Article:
This study demonstrates the feasibility of examining rTMS treatment response with fNIRS and suggests the possibility of a measurable relationship between the two technologies. fNIRS may be a sensitive tool to predict response to rTMS in patients with PPCS, providing a first step toward utilizing fNIRS as an objective assessment tool in future rTMS trials. To further evaluate rTMS treatment efficacy and gain a greater understanding of the physiological changes underlying rTMS intervention for PPCS, large longitudinal clinical trials with objective assessments at multiple time points are needed. As a cost-effective portable neuroimaging device, fNIRS is well-suited for this role.

Ethics Statement

This was a case study of two patients. We received written consent from these two patients in accordance with the University of Calgary Research Ethics board. However, as there was not a protocol, ethics was not approved for the protocol.

Author Contributions

Conception and study design were completed by CCD, JMS, CTD, and JFD. Data collection was done by CCD, IO, JMS, and EP. Data analysis and interpretation was performed by CCD, JFD, JMS, and CTD. Drafting the article was done by JMS and CCD. Critical revision of the article was completed by all authors. Final approval of the version to be published was done by JMS, CCD, and CTD.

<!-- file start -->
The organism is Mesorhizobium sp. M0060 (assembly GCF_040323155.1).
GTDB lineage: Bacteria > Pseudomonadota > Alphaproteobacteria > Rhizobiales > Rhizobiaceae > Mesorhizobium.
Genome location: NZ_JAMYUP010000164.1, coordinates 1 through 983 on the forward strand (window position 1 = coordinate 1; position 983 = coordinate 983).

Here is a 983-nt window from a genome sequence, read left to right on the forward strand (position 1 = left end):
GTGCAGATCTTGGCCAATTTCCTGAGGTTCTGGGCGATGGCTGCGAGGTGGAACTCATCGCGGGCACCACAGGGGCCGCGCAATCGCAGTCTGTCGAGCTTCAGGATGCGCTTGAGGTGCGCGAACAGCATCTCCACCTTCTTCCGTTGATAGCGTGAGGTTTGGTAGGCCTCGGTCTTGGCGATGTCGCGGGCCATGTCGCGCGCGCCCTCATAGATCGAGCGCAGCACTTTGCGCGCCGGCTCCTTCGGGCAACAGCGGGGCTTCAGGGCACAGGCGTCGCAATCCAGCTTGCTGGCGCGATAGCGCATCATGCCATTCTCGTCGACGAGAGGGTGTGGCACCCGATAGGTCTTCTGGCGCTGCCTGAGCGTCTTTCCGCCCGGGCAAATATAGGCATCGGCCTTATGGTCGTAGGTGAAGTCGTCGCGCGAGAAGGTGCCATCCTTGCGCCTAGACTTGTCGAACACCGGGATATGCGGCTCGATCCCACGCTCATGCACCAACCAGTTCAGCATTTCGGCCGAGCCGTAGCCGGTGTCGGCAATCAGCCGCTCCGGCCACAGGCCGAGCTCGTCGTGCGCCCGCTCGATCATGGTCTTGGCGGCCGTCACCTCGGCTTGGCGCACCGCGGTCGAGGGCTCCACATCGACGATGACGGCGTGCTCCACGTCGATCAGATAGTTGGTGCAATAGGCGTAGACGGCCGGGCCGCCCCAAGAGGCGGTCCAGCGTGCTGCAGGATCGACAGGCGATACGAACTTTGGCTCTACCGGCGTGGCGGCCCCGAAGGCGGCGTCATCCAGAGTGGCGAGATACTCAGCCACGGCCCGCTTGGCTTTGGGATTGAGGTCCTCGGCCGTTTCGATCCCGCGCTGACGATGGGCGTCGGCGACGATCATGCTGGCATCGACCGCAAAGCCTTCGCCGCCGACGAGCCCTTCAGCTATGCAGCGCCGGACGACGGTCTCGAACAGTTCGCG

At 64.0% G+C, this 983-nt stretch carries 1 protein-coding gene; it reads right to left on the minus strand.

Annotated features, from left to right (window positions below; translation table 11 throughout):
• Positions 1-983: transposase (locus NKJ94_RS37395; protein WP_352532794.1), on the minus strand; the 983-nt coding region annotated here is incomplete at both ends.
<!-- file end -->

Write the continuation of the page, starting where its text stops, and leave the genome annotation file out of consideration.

Canadian Institutes of Health Research project grant (CIHR-CPG-140174) CHRP Grant-Natural Sciences and Engineering Research Council of Canada (NSERC-CHRP/478476-2015). No grant number for Branch Out (Studentship).

Conflict of Interest Statement

The authors declare that the research was conducted in the absence of any commercial or financial relationships that could be construed as a potential conflict of interest.


We would like to thank Trevor Low for assistance with rTMS administration.


1. Taylor CA, Bell JM, Breiding MJ, Xu L. Traumatic brain injury-related emergency department visits, hospitalizations, and deaths - United States, 2007 and 2013. Morbidity Mortality Wkly Rep Surv Summ. (2017) 66:1–16. doi: 10.15585/mmwr.ss6609a1

PubMed Abstract | CrossRef Full Text | Google Scholar

2. Gardner RC, Yaffe K. Epidemiology of mild traumatic brain injury and neurodegenerative disease. Mol Cell Neurosci. (2015) 66:75–80. doi: 10.1016/j.mcn.2015.03.001

PubMed Abstract | CrossRef Full Text | Google Scholar